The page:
Succession planning for small business

By BCShippingNews
October 31 2016
Catherine Hofmann, Bernard LLP
By Catherine Hofmann, Bernard LLP

Although this space is usually reserved for articles with a maritime law focus, many of the business issues facing the maritime industry are identical to those facing businesses generally — whether large or small. One such issue is succession planning.

The greying of the largest segment of Canada’s population means that the Canadian economy is going to change. Currently, baby boomers comprise 27 per cent of Canada’s population and as of 2015 the number of people over the age of 65 make up 16 per cent of the population. Although many people are retiring later, the workforce is shrinking and it is anticipated that real economic growth will likely suffer as a result.

Moreover, approximately 60 per cent of small and medium-sized business owners are 50 or older and are beginning to consider selling their companies or passing them on to the next generation. The Canadian Federation of Independent Business has projected that as much as a trillion dollars in assets may be transferred over the coming decade. This change in ownership provides both opportunities as well as potential pitfalls for the unprepared.

Succession planning is a general term that can encompass personal financial planning, business continuation planning, ownership transition, management transition, and estate planning; however, for the purposes of this article, I will focus primarily on the transfer of business ownership, whether that transfer is to a family member, internal management (or other employees), or to an independent third party. Some points to consider regardless of the ultimate transferee are valuation, taxes, how much current owners want or need to remain involved in the business going forward and the overall timetable for the transition.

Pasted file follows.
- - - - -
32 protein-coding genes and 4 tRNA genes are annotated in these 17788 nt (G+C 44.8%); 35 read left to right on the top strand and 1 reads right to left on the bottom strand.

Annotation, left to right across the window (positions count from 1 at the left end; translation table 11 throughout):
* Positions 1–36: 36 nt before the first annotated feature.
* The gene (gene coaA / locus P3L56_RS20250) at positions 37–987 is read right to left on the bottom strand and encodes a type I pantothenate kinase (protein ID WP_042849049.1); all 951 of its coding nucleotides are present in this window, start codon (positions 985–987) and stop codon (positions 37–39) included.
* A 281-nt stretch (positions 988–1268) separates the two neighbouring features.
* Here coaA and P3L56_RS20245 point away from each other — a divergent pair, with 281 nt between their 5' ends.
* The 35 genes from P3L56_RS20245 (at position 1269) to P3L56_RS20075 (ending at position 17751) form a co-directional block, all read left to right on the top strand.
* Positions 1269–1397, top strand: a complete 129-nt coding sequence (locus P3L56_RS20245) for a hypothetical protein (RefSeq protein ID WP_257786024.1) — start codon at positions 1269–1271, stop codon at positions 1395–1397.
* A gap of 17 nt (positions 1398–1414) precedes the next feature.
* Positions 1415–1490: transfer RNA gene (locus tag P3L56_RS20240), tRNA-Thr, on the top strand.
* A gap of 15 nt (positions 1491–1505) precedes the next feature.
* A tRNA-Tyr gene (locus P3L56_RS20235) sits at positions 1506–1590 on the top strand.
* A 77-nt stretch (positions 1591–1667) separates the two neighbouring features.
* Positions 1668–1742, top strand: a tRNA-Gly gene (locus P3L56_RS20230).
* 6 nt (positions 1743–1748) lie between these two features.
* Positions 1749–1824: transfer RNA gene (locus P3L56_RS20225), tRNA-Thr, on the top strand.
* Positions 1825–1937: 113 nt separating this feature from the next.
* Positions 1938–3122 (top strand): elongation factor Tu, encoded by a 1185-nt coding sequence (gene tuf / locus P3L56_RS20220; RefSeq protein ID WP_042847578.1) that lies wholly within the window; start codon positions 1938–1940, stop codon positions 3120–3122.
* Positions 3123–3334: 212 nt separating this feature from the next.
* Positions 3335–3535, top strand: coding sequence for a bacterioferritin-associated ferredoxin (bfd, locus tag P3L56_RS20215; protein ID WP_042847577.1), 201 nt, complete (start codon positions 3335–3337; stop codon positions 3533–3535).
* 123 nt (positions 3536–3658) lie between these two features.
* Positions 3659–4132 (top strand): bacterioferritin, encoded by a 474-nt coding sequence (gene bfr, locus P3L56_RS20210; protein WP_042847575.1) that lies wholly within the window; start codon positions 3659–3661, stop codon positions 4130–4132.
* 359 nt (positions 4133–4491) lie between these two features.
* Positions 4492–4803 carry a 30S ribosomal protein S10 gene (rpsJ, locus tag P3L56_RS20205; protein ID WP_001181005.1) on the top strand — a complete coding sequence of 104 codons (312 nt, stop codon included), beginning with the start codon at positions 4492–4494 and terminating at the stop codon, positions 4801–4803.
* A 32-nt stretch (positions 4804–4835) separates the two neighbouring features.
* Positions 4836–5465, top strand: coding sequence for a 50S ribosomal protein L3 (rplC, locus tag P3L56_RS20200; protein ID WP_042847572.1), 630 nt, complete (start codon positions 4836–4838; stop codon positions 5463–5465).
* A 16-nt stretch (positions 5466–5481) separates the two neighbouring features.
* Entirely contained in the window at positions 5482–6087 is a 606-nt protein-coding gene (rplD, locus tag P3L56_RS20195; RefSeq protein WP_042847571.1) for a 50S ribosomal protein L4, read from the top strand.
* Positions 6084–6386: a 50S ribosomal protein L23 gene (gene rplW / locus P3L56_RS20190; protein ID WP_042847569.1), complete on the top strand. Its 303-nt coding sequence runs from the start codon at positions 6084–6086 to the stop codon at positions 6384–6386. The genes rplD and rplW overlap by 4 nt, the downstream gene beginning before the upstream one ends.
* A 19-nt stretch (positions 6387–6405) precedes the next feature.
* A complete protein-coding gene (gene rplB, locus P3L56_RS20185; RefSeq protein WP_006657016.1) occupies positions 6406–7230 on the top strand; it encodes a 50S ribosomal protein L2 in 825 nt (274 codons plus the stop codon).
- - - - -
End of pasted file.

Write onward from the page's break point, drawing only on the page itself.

Keeping it all in the family

Family businesses are as unique as the people that run them, often characterized by complex histories and cultures. A family business involves the intersection of three critical and often complicated components — namely, family, business ownership and management. Thus, while the technical components of the transfer of business ownership are always important, in the context of an intergenerational transfer, family dynamics, the various individuals and their current and future roles and responsibilities within the business and the family must also be considered. In order to facilitate a successful intergenerational business transition, management succession, as well as the management of family communication and expectations are critical issues to address prior to the actual transfer of ownership.

The financial and legal issues which necessarily form the backdrop of the business transfer within a family most commonly include the following:

  • Who will own shares in the company and in what proportion to others?
  • Both active and non-active family members?
  • What rights and restrictions will attach to the shares (e.g., voting rights, dividend rights, participation in future growth of the company, priority on wind-up)?
  • What is the value of the company and how will the transfer be funded?
  • What (continuing) role will current and future owners play in the management and running of the business?
  • How will they be compensated?
  • What is the timetable for the current and future owner/managers?
  • Is there a shareholders’ agreement in place or should there be one in the future to account for multiple owners/stakeholders and their varying interests in the company?

A common way in which to effect a business transfer within a family is to use an “estate freeze.” An estate freeze is a share exchange transaction which allows the existing owner to fix the value of the company at current values and transfer all future growth to the new owners without any money actually changing hands. In so doing, the capital gain which will be triggered on the eventual disposition of the “frozen” shares (or the death of the shareholder) will be limited to the unrealized gains which have accrued up to the time of the transfer and any capital gains tax on the future growth of the company’s shares will be deferred until a subsequent disposition by the next generation. While an estate freeze is not overly complicated, it should never be undertaken without appropriate legal and accounting advice to ensure that it does not run afoul of the Income Tax Act. A shareholders’ agreement is also an important component to this form of business transfer. The agreement should include provisions for the eventual disposal of the company’s shares, whether by purchase, redemption or transfer.

An inside job

Another way in which a current owner may wish to plan for the future of the company and to fund his or her retirement is to transfer the company to existing management or other company insiders. They are familiar with the business and this type of succession plan often provides a smooth transition for the company, its employees, its customers and the existing owner.